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  • Bianca Vinther

Seeing like an artist: the perception of space in visual arts

How do you approach space in your works?

Listen to a short audio version of this blog post here.

Photography of a structure made of black wire in a white space

In visual arts, space is primarily depth as opposed to surface. It is the area around, above, below, between, and within the things we see, as well as the distance between the things we see and us. It also encompasses the area inside, outside, and around a work of art. Space can be positive or negative. Positive space is the area occupied by objects and shapes. Negative space is the rest.

But there’s more about the concept of space than that, and this is precisely what I’m going to tackle in this blog post. If you'd like to better understand your own perception of space as a visual artist, you should read this blog post till the end.

The outer perception of space

A couple of hundred years ago, Western European artists pictured the world with accuracy and illusionism from a single point of view. As if their eyes were standing still. Think of Filippo Brunelleschi’s linear perspective, which was commonly used at the time.

But they also contravened the rules of monofocal perspective to produce works of art that puzzled the eye, like Paolo Uccello’s “Battle of San Romano”, a painting with two external vanishing points.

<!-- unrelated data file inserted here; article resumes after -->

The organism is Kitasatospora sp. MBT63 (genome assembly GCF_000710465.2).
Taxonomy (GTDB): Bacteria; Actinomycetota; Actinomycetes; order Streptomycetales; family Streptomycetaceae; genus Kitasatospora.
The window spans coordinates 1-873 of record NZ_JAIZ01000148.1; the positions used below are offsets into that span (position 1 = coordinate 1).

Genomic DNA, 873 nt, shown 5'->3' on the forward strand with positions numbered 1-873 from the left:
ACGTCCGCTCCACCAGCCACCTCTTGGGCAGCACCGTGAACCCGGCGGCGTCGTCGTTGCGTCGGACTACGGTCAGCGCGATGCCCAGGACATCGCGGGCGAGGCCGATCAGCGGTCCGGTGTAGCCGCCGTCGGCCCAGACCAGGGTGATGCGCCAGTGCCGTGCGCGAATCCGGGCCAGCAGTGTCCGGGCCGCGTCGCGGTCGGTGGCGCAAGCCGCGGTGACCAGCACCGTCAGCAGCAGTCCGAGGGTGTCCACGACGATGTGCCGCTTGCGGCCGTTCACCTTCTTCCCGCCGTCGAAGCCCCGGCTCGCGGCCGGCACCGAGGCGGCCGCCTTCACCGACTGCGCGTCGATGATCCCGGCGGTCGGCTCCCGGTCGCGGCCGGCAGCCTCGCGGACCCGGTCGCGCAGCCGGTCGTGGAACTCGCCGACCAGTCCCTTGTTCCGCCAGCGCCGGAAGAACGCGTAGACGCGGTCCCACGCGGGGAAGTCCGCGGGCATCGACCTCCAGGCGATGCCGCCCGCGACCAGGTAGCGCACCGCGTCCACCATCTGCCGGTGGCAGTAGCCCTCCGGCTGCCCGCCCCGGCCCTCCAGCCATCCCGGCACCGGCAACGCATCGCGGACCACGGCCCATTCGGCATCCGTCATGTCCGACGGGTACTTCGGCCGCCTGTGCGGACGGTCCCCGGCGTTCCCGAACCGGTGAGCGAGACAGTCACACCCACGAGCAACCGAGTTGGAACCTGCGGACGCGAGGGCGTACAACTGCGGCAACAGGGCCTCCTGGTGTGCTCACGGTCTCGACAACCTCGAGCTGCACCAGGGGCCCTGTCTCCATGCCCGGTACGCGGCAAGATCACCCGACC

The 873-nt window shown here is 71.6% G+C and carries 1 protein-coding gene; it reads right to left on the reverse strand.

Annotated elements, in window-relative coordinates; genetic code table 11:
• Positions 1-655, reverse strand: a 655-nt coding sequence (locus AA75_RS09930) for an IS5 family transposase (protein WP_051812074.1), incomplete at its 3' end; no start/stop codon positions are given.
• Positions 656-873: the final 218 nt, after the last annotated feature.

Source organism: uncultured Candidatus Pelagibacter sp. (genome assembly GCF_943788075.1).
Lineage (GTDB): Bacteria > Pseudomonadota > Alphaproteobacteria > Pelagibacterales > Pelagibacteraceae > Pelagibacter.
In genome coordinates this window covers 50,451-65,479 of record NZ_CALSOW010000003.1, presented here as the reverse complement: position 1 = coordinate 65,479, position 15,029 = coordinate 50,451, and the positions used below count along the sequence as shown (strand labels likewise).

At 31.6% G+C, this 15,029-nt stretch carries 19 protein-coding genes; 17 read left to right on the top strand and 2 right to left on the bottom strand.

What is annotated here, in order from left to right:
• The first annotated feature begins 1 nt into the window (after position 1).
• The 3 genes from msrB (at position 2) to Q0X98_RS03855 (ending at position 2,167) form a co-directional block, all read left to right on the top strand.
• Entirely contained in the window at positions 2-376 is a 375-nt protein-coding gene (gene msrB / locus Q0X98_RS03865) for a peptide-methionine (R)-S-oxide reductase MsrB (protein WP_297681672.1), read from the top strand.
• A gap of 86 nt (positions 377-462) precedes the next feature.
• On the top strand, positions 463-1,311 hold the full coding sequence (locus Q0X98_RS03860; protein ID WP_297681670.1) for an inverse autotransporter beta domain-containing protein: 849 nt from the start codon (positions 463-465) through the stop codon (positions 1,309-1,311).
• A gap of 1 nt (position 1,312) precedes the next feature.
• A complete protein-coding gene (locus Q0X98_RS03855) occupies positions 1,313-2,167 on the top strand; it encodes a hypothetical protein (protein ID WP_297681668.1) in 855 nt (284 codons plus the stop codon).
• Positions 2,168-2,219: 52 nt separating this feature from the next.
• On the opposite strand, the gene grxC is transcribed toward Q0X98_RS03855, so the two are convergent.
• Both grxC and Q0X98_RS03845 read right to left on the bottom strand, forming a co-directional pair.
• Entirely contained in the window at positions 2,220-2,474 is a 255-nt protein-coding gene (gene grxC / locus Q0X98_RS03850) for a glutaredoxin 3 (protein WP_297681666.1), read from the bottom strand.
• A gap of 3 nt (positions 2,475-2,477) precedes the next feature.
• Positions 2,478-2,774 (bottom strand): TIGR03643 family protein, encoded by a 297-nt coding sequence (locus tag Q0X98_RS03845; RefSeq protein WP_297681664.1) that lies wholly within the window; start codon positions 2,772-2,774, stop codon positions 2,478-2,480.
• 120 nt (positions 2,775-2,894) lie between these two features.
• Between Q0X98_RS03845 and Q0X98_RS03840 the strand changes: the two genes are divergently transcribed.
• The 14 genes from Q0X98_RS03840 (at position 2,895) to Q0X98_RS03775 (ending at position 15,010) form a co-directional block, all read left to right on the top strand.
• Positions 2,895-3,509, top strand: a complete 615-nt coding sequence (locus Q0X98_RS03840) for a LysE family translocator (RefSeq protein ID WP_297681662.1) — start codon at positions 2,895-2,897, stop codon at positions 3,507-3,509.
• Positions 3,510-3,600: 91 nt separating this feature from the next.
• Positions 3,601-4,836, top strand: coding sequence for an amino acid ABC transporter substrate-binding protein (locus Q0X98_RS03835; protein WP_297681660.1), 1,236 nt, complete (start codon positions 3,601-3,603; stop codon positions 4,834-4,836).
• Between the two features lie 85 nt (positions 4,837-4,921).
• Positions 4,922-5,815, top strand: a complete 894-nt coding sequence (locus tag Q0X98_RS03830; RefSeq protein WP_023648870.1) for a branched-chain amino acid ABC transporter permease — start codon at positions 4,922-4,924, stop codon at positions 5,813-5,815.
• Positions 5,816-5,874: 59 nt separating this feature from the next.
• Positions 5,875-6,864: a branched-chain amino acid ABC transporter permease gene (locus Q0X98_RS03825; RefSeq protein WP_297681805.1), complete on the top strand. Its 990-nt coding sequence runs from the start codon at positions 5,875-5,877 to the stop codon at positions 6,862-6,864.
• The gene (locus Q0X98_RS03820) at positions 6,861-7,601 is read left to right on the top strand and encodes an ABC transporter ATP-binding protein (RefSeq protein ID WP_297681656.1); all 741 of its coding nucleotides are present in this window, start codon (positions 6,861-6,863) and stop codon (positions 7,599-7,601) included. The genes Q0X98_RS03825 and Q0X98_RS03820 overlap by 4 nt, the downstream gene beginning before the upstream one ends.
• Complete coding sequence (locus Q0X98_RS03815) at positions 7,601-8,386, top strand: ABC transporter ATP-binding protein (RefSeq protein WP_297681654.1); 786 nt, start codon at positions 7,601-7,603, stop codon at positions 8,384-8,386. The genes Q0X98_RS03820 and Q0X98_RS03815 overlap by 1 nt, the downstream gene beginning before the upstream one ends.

Nevertheless, the Renaissance artists painted what they seemed to see. They invented an orderly and well-proportioned version of reality, a three-dimensional space to serve an illusion, a political discourse, or a clearly defined theological purpose.

They manipulated linear perspective along with “anomalous” perspectives to frame and narrate their stories. They created fiction, and fiction worked splendidly in that particular historical context.

Masterpiece (fresco) by the Italian Renaissance artist Rafael
"The School of Athens" by Rafael (Stanza della Segnatura, Vatican). Courtesy of

The inner perception of space

Paul Cézanne marked a milestone in the development of European art. Because he shifted the focus from the visible objects that the eyes can see onto the invisible process of seeing the world individually. In a nutshell, the thing that mattered most to Cézanne was not the apple, but his perception of the apple with both eyes and brain. “I paint as I see, as I perceive”, he wrote to Stock, a journalist, in 1870.